When Barack Obama ran for president in 2008, no major U.S. corporation did more to finance his campaign than Goldman Sachs Group Inc. GS +0.13%
This election, none has done more to help defeat him.
Prompted by what they call regulatory attacks on their business and personal attacks on their character, executives and employees of Goldman Sachs have largely abandoned Mr. Obama and are now the top sources of money to presidential candidate Mitt Romney and the Republican Party.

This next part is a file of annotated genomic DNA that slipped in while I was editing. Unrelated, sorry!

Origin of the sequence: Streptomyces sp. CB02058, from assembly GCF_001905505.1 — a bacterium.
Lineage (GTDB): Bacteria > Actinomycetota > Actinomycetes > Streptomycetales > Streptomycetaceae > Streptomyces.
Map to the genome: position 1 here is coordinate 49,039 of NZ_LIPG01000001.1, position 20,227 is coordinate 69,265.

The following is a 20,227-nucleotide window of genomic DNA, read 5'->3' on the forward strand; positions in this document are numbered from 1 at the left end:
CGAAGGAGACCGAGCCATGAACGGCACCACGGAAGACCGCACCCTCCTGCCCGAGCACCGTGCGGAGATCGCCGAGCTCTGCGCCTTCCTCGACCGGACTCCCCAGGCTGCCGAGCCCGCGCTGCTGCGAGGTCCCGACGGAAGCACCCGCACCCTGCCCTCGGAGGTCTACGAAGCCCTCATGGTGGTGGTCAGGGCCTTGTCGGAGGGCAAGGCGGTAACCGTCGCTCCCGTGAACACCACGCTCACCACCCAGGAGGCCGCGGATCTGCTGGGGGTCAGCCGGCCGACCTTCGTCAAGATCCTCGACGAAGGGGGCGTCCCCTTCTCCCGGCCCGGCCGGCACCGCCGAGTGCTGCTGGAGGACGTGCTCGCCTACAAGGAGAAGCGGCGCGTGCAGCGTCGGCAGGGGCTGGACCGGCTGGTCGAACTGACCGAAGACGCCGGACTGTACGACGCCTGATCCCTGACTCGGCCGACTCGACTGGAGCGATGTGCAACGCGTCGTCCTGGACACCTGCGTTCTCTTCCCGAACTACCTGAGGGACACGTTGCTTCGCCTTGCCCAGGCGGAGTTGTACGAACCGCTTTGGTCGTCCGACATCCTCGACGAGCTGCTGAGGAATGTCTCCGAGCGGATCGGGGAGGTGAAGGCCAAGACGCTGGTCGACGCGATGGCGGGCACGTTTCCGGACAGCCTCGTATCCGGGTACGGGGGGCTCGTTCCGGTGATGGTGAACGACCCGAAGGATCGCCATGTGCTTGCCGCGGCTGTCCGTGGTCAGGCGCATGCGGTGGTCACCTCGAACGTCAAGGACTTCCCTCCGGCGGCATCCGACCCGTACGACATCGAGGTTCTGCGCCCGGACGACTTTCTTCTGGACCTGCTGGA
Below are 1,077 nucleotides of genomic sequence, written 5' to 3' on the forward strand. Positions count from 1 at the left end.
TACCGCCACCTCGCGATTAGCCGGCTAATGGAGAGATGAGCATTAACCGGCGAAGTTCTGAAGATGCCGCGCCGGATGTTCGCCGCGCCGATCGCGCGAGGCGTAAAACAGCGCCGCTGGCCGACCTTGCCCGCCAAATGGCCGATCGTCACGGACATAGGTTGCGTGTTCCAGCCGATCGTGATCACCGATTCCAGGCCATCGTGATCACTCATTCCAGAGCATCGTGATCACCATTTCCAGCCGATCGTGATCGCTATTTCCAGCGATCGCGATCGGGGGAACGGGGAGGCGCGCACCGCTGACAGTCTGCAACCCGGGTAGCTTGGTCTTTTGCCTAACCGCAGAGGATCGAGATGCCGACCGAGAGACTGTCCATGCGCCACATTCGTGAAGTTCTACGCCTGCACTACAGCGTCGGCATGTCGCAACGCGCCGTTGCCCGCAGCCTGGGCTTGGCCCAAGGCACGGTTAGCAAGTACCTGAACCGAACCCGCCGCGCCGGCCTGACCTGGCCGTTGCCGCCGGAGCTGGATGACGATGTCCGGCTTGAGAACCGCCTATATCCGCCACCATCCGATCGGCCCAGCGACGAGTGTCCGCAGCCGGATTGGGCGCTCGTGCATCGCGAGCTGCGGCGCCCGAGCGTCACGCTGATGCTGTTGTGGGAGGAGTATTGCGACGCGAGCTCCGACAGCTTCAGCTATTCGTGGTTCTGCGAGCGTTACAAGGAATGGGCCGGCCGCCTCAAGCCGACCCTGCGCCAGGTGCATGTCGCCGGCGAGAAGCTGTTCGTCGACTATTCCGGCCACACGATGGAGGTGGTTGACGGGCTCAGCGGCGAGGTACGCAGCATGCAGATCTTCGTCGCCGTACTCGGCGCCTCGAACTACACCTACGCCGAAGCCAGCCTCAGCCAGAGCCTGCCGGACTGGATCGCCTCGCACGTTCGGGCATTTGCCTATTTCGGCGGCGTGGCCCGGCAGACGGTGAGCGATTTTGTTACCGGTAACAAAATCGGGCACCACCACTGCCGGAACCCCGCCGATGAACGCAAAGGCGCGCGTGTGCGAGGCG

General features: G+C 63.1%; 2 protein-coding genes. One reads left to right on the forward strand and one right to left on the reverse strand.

In the four decades since Congress created the campaign-finance system, no company's employees have switched sides so abruptly, moving from top supporters of one camp to the top of its rival, according to a Wall Street Journal analysis of campaign-finance data compiled by the nonpartisan Center for Responsive Politics.
Employees at Goldman donated more than $1 million to Mr. Obama when he first ran for president. This election, they have given the president's campaign $136,000—less than Mr. Obama has collected from employees of the State Department. The employees have contributed nothing to the leading Democratic super PAC supporting his re-election.
By contrast, Goldman employees have given Mr. Romney's campaign $900,000, plus another $900,000 to the super PAC founded to help him.